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April 16, 2014

Asparagus, Ham & Ricotta Pie: Beats Quiche

Even though we can get them anytime, foods like asparagus, ham and eggs still trigger thoughts of spring. That’s also when quiche gets its annual rebirth, at brunches and such. But here’s something better: this Italian asparagus, ham and ricotta pie, a variety of torta salata (“savory pie”).

The ricotta stands in for cream and, in place of quiche’s gruyère, there’s a generous sprinkling of pecorino cheese. This recipe (which appears in my cookbook Piatto Unico) came from our friend Sara, shown here in the garden of Il Poggiolo,  her Tuscan hilltop home.

Sara made her torta salata in less than an hour, using prepared dough made with butter and vegetable oil. In Italy this dough is packaged in a nifty triangular oblong and unfolds to fit in a pie/cake dish, with higher sides than ours. At home I usually make my own pasta frolla, an easy-to-work Italian dough containing egg, but you could substitute a high-quality prepared crust (avoid ones with hydrogenated fat).

Serve the pie warm or at room temperature as part of a brunch buffet, or pair it with dressed spring greens and crusty bread for a one-course meal.

Asparagus, Ham and Ricotta Pie

Makes 6 servings

Unbleached all-purpose flour, for dusting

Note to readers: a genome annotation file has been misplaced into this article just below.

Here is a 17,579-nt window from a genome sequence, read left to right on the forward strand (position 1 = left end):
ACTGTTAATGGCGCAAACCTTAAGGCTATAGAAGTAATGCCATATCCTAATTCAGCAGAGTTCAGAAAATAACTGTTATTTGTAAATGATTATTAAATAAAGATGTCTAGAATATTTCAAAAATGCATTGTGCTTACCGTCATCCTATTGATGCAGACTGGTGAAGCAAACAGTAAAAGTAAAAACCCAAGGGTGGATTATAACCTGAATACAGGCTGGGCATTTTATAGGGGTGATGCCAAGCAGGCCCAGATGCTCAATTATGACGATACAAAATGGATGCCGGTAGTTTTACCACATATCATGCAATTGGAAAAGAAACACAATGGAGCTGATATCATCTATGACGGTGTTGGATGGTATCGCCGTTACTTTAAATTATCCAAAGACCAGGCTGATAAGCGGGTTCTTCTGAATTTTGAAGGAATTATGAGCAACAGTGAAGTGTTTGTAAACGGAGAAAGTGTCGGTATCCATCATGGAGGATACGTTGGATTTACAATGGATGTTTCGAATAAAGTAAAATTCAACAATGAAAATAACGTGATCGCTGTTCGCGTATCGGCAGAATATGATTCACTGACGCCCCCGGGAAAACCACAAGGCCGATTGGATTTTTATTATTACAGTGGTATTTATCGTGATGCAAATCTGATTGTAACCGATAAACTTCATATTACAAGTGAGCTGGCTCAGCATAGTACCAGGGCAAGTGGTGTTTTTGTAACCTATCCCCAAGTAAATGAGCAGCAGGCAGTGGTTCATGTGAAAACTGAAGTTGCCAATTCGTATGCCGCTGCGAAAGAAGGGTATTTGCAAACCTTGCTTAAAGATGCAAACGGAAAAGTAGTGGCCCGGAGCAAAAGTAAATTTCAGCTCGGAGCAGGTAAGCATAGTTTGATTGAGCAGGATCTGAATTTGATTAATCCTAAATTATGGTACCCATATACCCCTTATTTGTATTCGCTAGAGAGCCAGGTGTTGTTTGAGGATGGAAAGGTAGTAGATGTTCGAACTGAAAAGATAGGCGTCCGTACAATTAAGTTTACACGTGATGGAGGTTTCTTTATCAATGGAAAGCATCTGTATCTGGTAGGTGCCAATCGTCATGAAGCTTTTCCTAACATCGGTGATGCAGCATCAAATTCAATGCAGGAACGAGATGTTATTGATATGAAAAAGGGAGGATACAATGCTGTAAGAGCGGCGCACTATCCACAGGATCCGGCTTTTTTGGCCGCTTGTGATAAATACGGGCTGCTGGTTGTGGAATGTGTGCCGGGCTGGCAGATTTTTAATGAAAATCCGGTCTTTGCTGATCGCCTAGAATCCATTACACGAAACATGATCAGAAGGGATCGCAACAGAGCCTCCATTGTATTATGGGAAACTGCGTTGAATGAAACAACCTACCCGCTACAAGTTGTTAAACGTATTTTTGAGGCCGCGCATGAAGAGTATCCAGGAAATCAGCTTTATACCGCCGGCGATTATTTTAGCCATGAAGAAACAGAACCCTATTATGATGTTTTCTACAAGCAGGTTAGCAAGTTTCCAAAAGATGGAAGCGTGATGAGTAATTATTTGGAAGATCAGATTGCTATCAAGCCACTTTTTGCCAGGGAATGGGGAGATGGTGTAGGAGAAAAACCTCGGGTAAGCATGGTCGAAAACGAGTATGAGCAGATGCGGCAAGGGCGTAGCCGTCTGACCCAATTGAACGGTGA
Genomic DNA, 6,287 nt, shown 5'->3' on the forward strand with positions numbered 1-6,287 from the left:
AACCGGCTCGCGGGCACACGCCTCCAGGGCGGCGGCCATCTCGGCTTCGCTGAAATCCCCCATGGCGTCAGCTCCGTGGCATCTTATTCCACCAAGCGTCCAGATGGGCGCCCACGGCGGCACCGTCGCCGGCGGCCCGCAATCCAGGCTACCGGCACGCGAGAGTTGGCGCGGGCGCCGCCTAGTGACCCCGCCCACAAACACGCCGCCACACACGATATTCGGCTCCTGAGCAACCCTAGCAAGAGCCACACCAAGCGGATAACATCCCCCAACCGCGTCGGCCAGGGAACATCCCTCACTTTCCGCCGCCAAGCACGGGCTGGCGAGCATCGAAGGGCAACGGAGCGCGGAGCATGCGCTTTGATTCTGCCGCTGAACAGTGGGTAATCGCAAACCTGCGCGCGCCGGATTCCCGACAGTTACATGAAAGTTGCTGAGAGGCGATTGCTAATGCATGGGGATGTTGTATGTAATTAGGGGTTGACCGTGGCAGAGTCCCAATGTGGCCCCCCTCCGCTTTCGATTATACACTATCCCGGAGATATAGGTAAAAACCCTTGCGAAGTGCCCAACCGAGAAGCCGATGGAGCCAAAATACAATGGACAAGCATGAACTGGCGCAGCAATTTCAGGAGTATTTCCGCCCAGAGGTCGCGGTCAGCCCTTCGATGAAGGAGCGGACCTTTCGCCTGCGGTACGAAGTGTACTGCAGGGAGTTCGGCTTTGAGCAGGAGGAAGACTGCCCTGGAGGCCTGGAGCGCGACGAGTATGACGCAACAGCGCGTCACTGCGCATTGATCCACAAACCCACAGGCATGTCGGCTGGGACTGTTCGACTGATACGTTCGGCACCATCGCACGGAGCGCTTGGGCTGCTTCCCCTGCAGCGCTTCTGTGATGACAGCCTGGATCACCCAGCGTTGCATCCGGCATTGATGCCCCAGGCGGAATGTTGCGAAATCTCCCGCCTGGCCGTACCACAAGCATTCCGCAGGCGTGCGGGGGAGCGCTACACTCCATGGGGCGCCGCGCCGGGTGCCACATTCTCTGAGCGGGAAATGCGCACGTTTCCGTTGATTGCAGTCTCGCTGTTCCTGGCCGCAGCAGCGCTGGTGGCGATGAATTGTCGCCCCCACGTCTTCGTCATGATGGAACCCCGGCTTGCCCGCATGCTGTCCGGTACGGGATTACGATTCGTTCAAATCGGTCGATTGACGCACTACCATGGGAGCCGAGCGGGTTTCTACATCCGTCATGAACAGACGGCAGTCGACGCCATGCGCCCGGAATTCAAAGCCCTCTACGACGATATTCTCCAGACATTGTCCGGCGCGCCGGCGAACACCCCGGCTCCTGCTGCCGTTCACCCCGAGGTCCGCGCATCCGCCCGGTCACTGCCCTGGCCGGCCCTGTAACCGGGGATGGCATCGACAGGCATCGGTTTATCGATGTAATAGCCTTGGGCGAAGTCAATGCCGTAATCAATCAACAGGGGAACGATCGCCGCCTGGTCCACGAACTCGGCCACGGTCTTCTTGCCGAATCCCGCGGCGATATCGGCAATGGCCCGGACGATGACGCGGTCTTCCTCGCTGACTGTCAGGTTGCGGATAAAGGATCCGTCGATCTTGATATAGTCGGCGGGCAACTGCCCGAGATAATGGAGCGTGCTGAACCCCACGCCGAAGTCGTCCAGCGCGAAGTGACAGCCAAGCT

Pastry dough for a single-crust pie, or a prepared crust
1/2 pound asparagus, ends trimmed
1 medium red or yellow onion
1 tablespoon unsalted butter
1 tablespoon extra virgin olive oil
3 ounces prosciutto cotto (available in some U.S. delis) or other cooked ham cut in ½-inch cubes
4 large eggs
1 cup whole-milk or part-skim ricotta
1/3 cup grated aged pecorino, Parmigiano Reggiano or Grana Padano
2 to 3 tablespoons snipped parsley or basil leaves
½ teaspoon sea salt or kosher salt
¼ teaspoon freshly ground black pepper

1. If rolling the crust: Lightly dust a marble pastry board or other smooth surface with flour. Roll the dough into a disk about 11 inches in diameter, dusting the top  as necessary with a little more flour to prevent sticking. Transfer the dough to a 9-inch Pyrex pie plate; press it into the pan; trim all but ½ inch of overhanging edges with kitchen shears or a knife; flute the edges or finish as you like. Chill in the refrigerator while preparing the filling.

2. Preheat the oven to 350°F. Angle cut the asparagus in 1-inch lengths. Halve the onion, pole to pole, and cut crosswise in thin slices.

3.  Fill a small saucepan two-thirds full of cold water and bring to a boil. Add the asparagus and cook until crisp-tender, about 2 minutes. Drain and cool under running water.

4. In a medium saucepan, melt the butter with the olive oil over medium heat. Cook the onion until soft and golden, about 10 minutes; cool. Add the asparagus and ham.

5. In a medium bowl, whisk the eggs until frothy. Add the ricotta and ½ cup water, whisking until well blended. Stir in half of the pecorino cheese, the parsley, salt and pepper.

6. Spread the asparagus and ham mixture in the pie shell. Add the ricotta-egg mixture and use a spatula to distribute it evenly and smooth the top. Sprinkle the remaining pecorino on top.

7. Bake the pie on a rack in the lower third of the oven for 20 minutes or until the bottom crust is well browned. Move to a rack in the top third of the oven and continue to cook until the filling is set, 10 to 15 minutes. The top doesn’t necessarily brown much; if you want a deeper hue, brush with melted butter or sprinkle on extra cheese in the last minutes of cooking. Cool for at least 10 minutes on a rack before serving.